I have some friends in their mid-70s who have only left their home a handful of times over the last three months only for bare essentials because of their dread of becoming infected with COVID. In their minds, contracting the virus is tantamount to a virtual death sentence. So, what do we know about the odds of surviving a COVID infection, especially if you are somewhat older?
We have known for some time that the likely “infection fatality rate,” that is, the percentage of people who will die from an infection, was around 1%. Even the doomsday models, such as the now discredited Imperial College model, only used a 1.3% assumption. There has been a lot of discussion on social media and some in the media about much higher numbers based on the “case infection rates” (the number of fatalities/the number of confirmed cases) some countries are seeing. For example, in Italy, over 14% of those confirmed to have the virus have died. But we know that many more people have been infected with the virus than have been confirmed by a test. And, of course, the outcomes will vary from one country to another based on the quality of their healthcare system. In Germany, for example, the case fatality rate currently is 4.6%.
As antibody testing has become more widespread, various studies have begun revising the estimated infection fatality rate down as we have learned more about how widespread the disease has already become, thus increasing the denominator of the fraction. This week, the CDC announced its best estimate was that about 0.4% with symptoms would die and that about 35% of those infected do not have any symptoms. That would imply an IFR of under .3%. That compares to the regular flu at about .1%
So, we start with the general proposition that the data indicates that the average person is more than 99% likely to survive a COVID infection. But what about my friends in the mid-70s? What might their odds be?
The new CDC’s estimates put the range for those over 65 will die from a symptomatic infection at .06%-3.2%. In other words, the CDC estimates that 96.6% to 99.4% of those over 65 will survive a symptomatic infection.
The only data with fatalities and confirmed cases broken down by age I could find was for New York City. As of May 21, here was the breakdown:
So, in New York City, about 65% of those over 75 who were confirmed to have COVID-19 recovered from the disease. However, it is likely that both the numerator (the number of fatalities) and the denominator (the number of cases) are both understated.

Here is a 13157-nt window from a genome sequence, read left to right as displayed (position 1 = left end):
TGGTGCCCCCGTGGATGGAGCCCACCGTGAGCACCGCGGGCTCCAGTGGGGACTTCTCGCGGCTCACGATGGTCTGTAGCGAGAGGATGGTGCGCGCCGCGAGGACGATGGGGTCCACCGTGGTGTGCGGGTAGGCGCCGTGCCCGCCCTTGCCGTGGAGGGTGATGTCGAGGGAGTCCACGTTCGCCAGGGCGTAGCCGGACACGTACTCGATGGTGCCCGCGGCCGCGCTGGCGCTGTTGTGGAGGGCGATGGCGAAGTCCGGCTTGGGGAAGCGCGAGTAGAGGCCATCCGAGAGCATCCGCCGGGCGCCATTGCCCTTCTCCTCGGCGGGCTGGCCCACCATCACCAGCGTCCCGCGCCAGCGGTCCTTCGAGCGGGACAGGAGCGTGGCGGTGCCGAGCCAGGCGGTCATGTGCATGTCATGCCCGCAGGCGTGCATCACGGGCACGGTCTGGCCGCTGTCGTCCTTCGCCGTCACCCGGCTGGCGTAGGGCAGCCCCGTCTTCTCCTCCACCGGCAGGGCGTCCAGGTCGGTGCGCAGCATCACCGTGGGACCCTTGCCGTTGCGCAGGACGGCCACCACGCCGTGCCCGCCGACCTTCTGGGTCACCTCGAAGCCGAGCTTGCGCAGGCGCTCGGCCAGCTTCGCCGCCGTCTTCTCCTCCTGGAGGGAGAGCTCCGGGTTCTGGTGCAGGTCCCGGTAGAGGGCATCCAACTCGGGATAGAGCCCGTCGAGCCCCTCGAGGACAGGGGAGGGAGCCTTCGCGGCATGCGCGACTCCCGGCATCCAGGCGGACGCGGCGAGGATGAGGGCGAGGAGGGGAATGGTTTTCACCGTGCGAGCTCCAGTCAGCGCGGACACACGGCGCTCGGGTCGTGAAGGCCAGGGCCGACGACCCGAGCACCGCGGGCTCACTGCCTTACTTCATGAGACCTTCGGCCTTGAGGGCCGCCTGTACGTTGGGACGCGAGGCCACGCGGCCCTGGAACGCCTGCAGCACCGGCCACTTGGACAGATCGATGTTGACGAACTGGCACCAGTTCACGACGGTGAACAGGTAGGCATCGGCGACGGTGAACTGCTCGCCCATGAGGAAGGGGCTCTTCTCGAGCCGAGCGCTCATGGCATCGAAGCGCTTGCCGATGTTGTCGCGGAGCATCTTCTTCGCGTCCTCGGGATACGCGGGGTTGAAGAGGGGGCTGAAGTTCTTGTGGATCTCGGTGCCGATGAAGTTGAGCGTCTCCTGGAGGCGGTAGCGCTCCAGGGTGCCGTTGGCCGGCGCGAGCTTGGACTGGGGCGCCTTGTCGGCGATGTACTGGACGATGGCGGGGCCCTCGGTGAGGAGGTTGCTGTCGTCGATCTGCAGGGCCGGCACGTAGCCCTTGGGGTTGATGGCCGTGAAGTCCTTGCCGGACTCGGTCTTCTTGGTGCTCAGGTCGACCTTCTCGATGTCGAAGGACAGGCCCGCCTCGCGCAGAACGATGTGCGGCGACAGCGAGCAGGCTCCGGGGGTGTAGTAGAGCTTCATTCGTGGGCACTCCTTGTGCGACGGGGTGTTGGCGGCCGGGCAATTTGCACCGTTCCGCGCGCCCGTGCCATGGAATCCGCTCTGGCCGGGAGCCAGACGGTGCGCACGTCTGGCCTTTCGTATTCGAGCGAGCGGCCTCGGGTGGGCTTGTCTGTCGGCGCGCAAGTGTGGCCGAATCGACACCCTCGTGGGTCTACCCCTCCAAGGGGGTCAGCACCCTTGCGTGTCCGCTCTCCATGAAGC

The number of deaths is understated because there has been limited testing, especially early in the onset. As a result, some people unquestionably died with the disease, but it was not listed as the cause of death. This NY Times article estimates that about 4,600 COVID-related deaths in NYC have not been reported. That seems a little unlikely to me, but let’s use their number as the numerator for argument’s sake.
Trying to estimate the denominator becomes a little trickier. The only data we have that gives any glimpse into this question is an antibody study New York performed near the end of April. According to that study about 20% of New York City’s population had been infected with the virus. However, the confirmed cases are only about 2.5% of the City’s population. This would imply that there were about eight times more people with actual infected cases than had been confirmed. Here is what the age breakdown looks like if we make both of those adjustments to the NYC data:
Based on these assumptions the IFR comes out at about 1.3% for all age groups, three times higher than the CDC’s latest estimate. When we look at the age breakdown, well over 99% of everyone under the age of 65 survived. Also, 97% of those 65-74 survived and 93% of those 75+ survived.1
Of course, these are averages. The risk for specific individuals varies and for some it varies dramatically from the average based on their underlying health condition. Factors such as an existing respiratory illness, a compromised immune system and obesity could well make a COVID infection the virtual death sentence my friends fear. Each person should consult their doctor about their individual circumstances.
But the data is clear that the overwhelming majority of healthy people who contract a COVID infection will recover, even if they are somewhat older.
1 New York has not released all the demographic details on the antibody tests, but Governor Cuomo did show a slide in one of his presentations that showed the antibody tests results by age. It was fairly uniform across the age brackets with slightly more cases showing up in the middle age brackets. I have posted the spreadsheet I used for this calculation [here]. You can adjust the various assumptions I have outlined here to make your own estimates.